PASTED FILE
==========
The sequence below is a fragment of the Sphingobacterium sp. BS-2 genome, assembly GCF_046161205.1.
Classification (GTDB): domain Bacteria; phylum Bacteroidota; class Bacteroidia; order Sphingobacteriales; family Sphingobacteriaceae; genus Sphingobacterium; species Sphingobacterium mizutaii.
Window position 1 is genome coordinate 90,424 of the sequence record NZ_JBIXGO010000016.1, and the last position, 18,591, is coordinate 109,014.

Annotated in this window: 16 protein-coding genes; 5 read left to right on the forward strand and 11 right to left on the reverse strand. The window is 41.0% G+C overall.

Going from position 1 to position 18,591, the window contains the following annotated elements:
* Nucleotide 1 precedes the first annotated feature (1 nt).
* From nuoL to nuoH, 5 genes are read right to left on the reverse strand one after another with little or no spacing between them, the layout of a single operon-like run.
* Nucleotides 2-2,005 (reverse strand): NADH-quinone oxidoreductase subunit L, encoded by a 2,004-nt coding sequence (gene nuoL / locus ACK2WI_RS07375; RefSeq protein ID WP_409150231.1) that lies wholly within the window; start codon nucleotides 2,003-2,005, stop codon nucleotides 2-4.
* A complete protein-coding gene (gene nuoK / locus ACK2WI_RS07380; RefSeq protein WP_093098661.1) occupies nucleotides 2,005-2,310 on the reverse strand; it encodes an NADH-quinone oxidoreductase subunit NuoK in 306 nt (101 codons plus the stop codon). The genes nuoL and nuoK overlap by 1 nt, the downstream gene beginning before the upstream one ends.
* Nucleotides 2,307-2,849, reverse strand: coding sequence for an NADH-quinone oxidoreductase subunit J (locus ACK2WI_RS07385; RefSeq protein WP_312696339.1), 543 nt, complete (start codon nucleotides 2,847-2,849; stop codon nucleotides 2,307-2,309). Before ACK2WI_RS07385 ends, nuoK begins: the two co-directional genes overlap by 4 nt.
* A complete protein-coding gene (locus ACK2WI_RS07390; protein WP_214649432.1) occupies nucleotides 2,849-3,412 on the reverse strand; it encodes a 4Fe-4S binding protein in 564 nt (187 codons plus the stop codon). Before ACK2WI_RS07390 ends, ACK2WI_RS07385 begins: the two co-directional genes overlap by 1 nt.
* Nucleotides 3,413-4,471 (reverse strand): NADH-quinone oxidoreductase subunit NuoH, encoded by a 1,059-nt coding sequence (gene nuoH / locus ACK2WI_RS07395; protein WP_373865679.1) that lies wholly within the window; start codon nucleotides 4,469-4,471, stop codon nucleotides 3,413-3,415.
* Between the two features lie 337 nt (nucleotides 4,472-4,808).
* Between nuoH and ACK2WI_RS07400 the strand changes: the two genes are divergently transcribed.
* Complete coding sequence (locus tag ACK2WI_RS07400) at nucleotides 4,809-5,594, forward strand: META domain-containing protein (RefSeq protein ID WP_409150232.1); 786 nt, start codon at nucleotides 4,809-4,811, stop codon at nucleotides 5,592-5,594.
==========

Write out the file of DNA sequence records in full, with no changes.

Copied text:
The sequence below is a fragment of the Sphingobacterium sp. BS-2 genome, assembly GCF_046161205.1.
Classification (GTDB): domain Bacteria; phylum Bacteroidota; class Bacteroidia; order Sphingobacteriales; family Sphingobacteriaceae; genus Sphingobacterium; species Sphingobacterium mizutaii.
Window position 1 is genome coordinate 90,424 of the sequence record NZ_JBIXGO010000016.1, and the last position, 18,591, is coordinate 109,014.

Annotated in this window: 16 protein-coding genes; 5 read left to right on the forward strand and 11 right to left on the reverse strand. The window is 41.0% G+C overall.

Going from position 1 to position 18,591, the window contains the following annotated elements:
* Nucleotide 1 precedes the first annotated feature (1 nt).
* From nuoL to nuoH, 5 genes are read right to left on the reverse strand one after another with little or no spacing between them, the layout of a single operon-like run.
* Nucleotides 2-2,005 (reverse strand): NADH-quinone oxidoreductase subunit L, encoded by a 2,004-nt coding sequence (gene nuoL / locus ACK2WI_RS07375; RefSeq protein ID WP_409150231.1) that lies wholly within the window; start codon nucleotides 2,003-2,005, stop codon nucleotides 2-4.
* A complete protein-coding gene (gene nuoK / locus ACK2WI_RS07380; RefSeq protein WP_093098661.1) occupies nucleotides 2,005-2,310 on the reverse strand; it encodes an NADH-quinone oxidoreductase subunit NuoK in 306 nt (101 codons plus the stop codon). The genes nuoL and nuoK overlap by 1 nt, the downstream gene beginning before the upstream one ends.
* Nucleotides 2,307-2,849, reverse strand: coding sequence for an NADH-quinone oxidoreductase subunit J (locus ACK2WI_RS07385; RefSeq protein WP_312696339.1), 543 nt, complete (start codon nucleotides 2,847-2,849; stop codon nucleotides 2,307-2,309). Before ACK2WI_RS07385 ends, nuoK begins: the two co-directional genes overlap by 4 nt.
* A complete protein-coding gene (locus ACK2WI_RS07390; protein WP_214649432.1) occupies nucleotides 2,849-3,412 on the reverse strand; it encodes a 4Fe-4S binding protein in 564 nt (187 codons plus the stop codon). Before ACK2WI_RS07390 ends, ACK2WI_RS07385 begins: the two co-directional genes overlap by 1 nt.
* Nucleotides 3,413-4,471 (reverse strand): NADH-quinone oxidoreductase subunit NuoH, encoded by a 1,059-nt coding sequence (gene nuoH / locus ACK2WI_RS07395; protein WP_373865679.1) that lies wholly within the window; start codon nucleotides 4,469-4,471, stop codon nucleotides 3,413-3,415.
* Between the two features lie 337 nt (nucleotides 4,472-4,808).
* Between nuoH and ACK2WI_RS07400 the strand changes: the two genes are divergently transcribed.
* Complete coding sequence (locus tag ACK2WI_RS07400) at nucleotides 4,809-5,594, forward strand: META domain-containing protein (RefSeq protein ID WP_409150232.1); 786 nt, start codon at nucleotides 4,809-4,811, stop codon at nucleotides 5,592-5,594.